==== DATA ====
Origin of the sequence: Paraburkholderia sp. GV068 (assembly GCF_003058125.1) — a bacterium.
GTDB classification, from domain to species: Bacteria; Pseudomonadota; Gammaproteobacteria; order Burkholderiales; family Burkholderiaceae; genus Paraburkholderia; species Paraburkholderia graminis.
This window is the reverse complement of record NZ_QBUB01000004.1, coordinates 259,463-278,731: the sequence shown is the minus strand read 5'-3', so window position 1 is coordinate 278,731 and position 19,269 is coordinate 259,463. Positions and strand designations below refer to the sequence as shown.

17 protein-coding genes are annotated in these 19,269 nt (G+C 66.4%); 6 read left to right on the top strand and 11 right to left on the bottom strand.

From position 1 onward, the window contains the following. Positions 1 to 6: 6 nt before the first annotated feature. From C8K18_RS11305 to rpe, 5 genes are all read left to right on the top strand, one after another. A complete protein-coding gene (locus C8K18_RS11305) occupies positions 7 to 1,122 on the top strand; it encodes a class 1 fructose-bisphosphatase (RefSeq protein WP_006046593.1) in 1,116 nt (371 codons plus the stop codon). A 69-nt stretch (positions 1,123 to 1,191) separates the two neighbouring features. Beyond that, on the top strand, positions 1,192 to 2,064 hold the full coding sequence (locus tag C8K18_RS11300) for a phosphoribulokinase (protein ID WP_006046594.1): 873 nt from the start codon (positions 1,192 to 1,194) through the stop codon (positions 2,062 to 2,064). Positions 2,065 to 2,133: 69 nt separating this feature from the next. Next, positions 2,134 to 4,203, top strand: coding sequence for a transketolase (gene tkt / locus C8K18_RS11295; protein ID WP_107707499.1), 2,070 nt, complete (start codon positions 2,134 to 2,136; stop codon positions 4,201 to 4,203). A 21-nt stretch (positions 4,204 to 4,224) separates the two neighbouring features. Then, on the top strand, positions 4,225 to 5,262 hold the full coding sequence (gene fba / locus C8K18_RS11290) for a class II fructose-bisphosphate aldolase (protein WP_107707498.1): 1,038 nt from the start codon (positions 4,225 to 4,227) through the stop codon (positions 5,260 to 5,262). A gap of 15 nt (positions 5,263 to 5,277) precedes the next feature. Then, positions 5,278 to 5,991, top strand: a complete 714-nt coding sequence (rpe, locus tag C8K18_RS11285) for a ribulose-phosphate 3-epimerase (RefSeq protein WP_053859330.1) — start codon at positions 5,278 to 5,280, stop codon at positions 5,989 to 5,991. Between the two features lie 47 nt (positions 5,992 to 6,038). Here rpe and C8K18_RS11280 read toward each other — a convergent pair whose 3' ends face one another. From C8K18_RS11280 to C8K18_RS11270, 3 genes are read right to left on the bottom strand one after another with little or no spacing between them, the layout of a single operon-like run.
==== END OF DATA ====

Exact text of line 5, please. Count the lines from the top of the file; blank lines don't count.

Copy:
From position 1 onward, the window contains the following. Positions 1 to 6: 6 nt before the first annotated feature. From C8K18_RS11305 to rpe, 5 genes are all read left to right on the top strand, one after another. A complete protein-coding gene (locus C8K18_RS11305) occupies positions 7 to 1,122 on the top strand; it encodes a class 1 fructose-bisphosphatase (RefSeq protein WP_006046593.1) in 1,116 nt (371 codons plus the stop codon). A 69-nt stretch (positions 1,123 to 1,191) separates the two neighbouring features. Beyond that, on the top strand, positions 1,192 to 2,064 hold the full coding sequence (locus tag C8K18_RS11300) for a phosphoribulokinase (protein ID WP_006046594.1): 873 nt from the start codon (positions 1,192 to 1,194) through the stop codon (positions 2,062 to 2,064). Positions 2,065 to 2,133: 69 nt separating this feature from the next. Next, positions 2,134 to 4,203, top strand: coding sequence for a transketolase (gene tkt / locus C8K18_RS11295; protein ID WP_107707499.1), 2,070 nt, complete (start codon positions 2,134 to 2,136; stop codon positions 4,201 to 4,203). A 21-nt stretch (positions 4,204 to 4,224) separates the two neighbouring features. Then, on the top strand, positions 4,225 to 5,262 hold the full coding sequence (gene fba / locus C8K18_RS11290) for a class II fructose-bisphosphate aldolase (protein WP_107707498.1): 1,038 nt from the start codon (positions 4,225 to 4,227) through the stop codon (positions 5,260 to 5,262). A gap of 15 nt (positions 5,263 to 5,277) precedes the next feature. Then, positions 5,278 to 5,991, top strand: a complete 714-nt coding sequence (rpe, locus tag C8K18_RS11285) for a ribulose-phosphate 3-epimerase (RefSeq protein WP_053859330.1) — start codon at positions 5,278 to 5,280, stop codon at positions 5,989 to 5,991. Between the two features lie 47 nt (positions 5,992 to 6,038). Here rpe and C8K18_RS11280 read toward each other — a convergent pair whose 3' ends face one another. From C8K18_RS11280 to C8K18_RS11270, 3 genes are read right to left on the bottom strand one after another with little or no spacing between them, the layout of a single operon-like run.